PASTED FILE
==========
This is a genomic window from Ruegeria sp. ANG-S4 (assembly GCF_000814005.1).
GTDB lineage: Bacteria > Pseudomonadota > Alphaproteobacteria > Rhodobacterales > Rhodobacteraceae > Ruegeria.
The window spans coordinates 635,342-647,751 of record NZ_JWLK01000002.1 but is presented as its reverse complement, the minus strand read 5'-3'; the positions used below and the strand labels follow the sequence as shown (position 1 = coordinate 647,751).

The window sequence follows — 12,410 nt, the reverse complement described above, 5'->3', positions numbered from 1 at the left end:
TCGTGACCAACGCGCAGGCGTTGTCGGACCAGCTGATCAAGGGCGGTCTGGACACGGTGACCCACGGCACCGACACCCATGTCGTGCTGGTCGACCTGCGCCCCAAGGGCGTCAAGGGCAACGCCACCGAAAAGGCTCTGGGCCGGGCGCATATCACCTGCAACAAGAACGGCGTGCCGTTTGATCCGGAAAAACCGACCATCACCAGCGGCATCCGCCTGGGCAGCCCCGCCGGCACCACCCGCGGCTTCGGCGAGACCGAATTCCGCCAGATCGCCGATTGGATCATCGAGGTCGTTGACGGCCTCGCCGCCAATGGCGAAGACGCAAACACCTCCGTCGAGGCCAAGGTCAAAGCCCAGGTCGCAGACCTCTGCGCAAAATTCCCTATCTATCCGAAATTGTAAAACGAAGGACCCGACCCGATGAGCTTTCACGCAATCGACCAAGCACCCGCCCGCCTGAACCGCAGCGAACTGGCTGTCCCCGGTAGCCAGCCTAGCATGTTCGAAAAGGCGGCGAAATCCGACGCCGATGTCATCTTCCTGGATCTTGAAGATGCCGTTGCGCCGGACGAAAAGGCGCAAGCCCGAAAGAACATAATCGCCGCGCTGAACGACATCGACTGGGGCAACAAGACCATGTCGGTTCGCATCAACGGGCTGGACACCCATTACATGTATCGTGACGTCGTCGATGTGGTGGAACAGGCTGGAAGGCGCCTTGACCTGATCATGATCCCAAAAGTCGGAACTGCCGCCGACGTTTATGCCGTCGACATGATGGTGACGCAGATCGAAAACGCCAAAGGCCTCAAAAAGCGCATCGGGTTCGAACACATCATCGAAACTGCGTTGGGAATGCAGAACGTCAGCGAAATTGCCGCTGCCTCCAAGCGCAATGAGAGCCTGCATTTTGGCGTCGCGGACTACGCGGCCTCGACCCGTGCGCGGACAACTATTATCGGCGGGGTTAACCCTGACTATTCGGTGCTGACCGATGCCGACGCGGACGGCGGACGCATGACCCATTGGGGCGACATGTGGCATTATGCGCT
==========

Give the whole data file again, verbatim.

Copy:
This is a genomic window from Ruegeria sp. ANG-S4 (assembly GCF_000814005.1).
GTDB lineage: Bacteria > Pseudomonadota > Alphaproteobacteria > Rhodobacterales > Rhodobacteraceae > Ruegeria.
The window spans coordinates 635,342-647,751 of record NZ_JWLK01000002.1 but is presented as its reverse complement, the minus strand read 5'-3'; the positions used below and the strand labels follow the sequence as shown (position 1 = coordinate 647,751).

The window sequence follows — 12,410 nt, the reverse complement described above, 5'->3', positions numbered from 1 at the left end:
TCGTGACCAACGCGCAGGCGTTGTCGGACCAGCTGATCAAGGGCGGTCTGGACACGGTGACCCACGGCACCGACACCCATGTCGTGCTGGTCGACCTGCGCCCCAAGGGCGTCAAGGGCAACGCCACCGAAAAGGCTCTGGGCCGGGCGCATATCACCTGCAACAAGAACGGCGTGCCGTTTGATCCGGAAAAACCGACCATCACCAGCGGCATCCGCCTGGGCAGCCCCGCCGGCACCACCCGCGGCTTCGGCGAGACCGAATTCCGCCAGATCGCCGATTGGATCATCGAGGTCGTTGACGGCCTCGCCGCCAATGGCGAAGACGCAAACACCTCCGTCGAGGCCAAGGTCAAAGCCCAGGTCGCAGACCTCTGCGCAAAATTCCCTATCTATCCGAAATTGTAAAACGAAGGACCCGACCCGATGAGCTTTCACGCAATCGACCAAGCACCCGCCCGCCTGAACCGCAGCGAACTGGCTGTCCCCGGTAGCCAGCCTAGCATGTTCGAAAAGGCGGCGAAATCCGACGCCGATGTCATCTTCCTGGATCTTGAAGATGCCGTTGCGCCGGACGAAAAGGCGCAAGCCCGAAAGAACATAATCGCCGCGCTGAACGACATCGACTGGGGCAACAAGACCATGTCGGTTCGCATCAACGGGCTGGACACCCATTACATGTATCGTGACGTCGTCGATGTGGTGGAACAGGCTGGAAGGCGCCTTGACCTGATCATGATCCCAAAAGTCGGAACTGCCGCCGACGTTTATGCCGTCGACATGATGGTGACGCAGATCGAAAACGCCAAAGGCCTCAAAAAGCGCATCGGGTTCGAACACATCATCGAAACTGCGTTGGGAATGCAGAACGTCAGCGAAATTGCCGCTGCCTCCAAGCGCAATGAGAGCCTGCATTTTGGCGTCGCGGACTACGCGGCCTCGACCCGTGCGCGGACAACTATTATCGGCGGGGTTAACCCTGACTATTCGGTGCTGACCGATGCCGACGCGGACGGCGGACGCATGACCCATTGGGGCGACATGTGGCATTATGCGCT